When I was about to graduate from The Evergreen State College in 2003, I pulled my app to graduate mainly for one reason. Amy Goodman and the lily-livered student body that did not vote for Julian Bond to come and speak at MY graduation.
Therefore, I chose to wait another year and we got Derrick Jensen as our speaker in 2005.
Also Joe Carr and many other smart folks were in the 2004 graduating class
Going to college was a hard road for me. It wasn't easy for me at all. It was easy for you. You had support. I didn't. I built that path, by myself, stone by stone.
And since Julian Bond is one the worlds greatest treasures and I was soooo disappointed in the white myopic bubble-dwellers that make up the majority of the Evergreeners, I refused to graduate until 2005, and there were other reasons, but this is all you get. Today.
So Julian Bond was there from the beginning. He is a nearly flawless person. And since I have said since Day One.......and Obama is walking in the path of the Great Ones....that moves the American culture forward against their will........
NO NO NO Hillary......Her Hates Are Too High..........she's a classic backroom politician.
I am an Obama Girl for the same reason I was a Kennedy Girl (all of 'em).
Are you old enough to have really marched in the Vietnam era anti-war protests? Did you politic to get the correct people elected? I did. Sadly I don't control the world!
The fathers of all my kids are Vietnam Vets. I am old enough to have been there.
From my lofty perspective, as an elder, I had a very disturbing deja vu !
I grew up in Cali and I knew what Reagan would do to the country, .......the same as what he did to Cali. Bad.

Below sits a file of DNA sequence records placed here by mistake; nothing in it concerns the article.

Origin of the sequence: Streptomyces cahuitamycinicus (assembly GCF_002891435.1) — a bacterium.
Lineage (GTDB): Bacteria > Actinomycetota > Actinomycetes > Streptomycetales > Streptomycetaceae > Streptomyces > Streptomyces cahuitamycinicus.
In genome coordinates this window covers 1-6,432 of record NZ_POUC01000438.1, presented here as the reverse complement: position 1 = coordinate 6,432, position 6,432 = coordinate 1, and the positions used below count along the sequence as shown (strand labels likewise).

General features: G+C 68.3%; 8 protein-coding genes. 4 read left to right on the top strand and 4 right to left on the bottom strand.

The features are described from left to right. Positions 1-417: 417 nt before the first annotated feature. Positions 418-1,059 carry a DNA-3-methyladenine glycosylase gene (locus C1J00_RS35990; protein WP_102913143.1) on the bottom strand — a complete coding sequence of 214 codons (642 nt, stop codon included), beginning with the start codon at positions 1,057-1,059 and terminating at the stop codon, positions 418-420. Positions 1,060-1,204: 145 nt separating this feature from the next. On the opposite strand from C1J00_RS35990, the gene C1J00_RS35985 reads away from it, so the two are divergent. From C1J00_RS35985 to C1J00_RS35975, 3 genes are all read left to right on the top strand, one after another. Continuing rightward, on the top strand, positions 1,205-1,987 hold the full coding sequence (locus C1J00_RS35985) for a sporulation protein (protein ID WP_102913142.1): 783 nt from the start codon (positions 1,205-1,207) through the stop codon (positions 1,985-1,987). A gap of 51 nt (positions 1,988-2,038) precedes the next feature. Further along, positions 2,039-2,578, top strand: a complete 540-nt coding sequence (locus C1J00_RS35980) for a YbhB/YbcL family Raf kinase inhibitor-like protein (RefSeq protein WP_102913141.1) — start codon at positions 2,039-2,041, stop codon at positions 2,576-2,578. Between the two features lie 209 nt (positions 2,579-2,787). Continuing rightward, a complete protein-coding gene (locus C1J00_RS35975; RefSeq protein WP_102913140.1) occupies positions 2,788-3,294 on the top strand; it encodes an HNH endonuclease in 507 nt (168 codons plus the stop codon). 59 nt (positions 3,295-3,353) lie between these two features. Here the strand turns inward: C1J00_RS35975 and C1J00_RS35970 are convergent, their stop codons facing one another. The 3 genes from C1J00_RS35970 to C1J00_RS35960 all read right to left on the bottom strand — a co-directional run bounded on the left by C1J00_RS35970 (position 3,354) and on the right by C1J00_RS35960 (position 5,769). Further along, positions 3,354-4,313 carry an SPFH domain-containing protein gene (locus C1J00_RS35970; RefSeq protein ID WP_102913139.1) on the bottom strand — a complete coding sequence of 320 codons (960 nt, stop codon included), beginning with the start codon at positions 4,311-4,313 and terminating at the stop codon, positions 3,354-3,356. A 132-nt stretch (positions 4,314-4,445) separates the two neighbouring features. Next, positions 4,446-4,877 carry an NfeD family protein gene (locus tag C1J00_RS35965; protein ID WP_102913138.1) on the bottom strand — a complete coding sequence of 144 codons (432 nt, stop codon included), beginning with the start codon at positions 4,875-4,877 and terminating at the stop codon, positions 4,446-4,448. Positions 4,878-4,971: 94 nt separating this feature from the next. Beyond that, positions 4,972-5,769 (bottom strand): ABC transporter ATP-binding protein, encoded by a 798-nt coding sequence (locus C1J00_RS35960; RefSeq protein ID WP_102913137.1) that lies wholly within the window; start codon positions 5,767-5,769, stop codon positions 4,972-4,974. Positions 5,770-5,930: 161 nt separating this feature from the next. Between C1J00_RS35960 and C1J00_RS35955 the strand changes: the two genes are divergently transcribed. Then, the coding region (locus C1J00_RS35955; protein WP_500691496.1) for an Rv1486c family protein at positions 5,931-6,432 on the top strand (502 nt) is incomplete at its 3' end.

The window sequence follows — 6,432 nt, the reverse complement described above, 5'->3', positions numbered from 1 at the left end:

And George Bush. (All of them)
Saw. It. Coming.
This is why I write. Because I am not In the Mix, or In the Middle, I see things from a diff perspective. I'm not middle class and I don't want to be. I'm not as white as you think I am. And aint that a Good Thing !!!
And I have a great Bullshit Detector. This is why I am always in trouble. Oh well.
Yes, I'll go see OBAMA Friday in Tacoma. Yes, I will close the shop. Hooray. OBAMA !
OBAMA ! OBAMA ! OBAMA ! OBAMA !
In 1960, Bond was a founding member of the Student Nonviolent Coordinating Committee and served as communications director from 1961 to 1966. From 1960 to 1963, he led student protests against segregation in public facilities in Georgia.
Bond left Morehouse in 1961, returning to complete his degree, a BA in English, in 1971. He helped found the Southern Poverty Law Center (SPLC), a public interest law firm based in Montgomery, Alabama, along with Morris Dees. He was that organization's president from 1971 to 1979. Bond remains a member of the board of directors of the SPLC.